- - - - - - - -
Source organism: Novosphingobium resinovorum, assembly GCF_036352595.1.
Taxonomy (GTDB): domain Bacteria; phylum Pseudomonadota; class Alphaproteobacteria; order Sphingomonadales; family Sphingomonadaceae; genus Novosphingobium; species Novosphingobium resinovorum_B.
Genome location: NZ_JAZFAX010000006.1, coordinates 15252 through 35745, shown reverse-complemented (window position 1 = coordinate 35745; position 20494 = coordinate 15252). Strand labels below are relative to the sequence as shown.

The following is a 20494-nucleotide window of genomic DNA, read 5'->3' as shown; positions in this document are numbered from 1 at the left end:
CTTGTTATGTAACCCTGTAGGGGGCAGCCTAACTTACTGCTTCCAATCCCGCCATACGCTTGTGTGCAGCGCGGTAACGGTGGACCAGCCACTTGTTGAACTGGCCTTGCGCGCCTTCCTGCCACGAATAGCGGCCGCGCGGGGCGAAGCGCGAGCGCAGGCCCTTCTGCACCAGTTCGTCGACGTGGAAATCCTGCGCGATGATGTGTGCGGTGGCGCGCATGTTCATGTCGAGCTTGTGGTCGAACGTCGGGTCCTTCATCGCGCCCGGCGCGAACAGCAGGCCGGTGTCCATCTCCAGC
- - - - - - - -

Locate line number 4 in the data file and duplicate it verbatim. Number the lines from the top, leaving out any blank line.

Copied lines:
The following is a 20494-nucleotide window of genomic DNA, read 5'->3' as shown; positions in this document are numbered from 1 at the left end: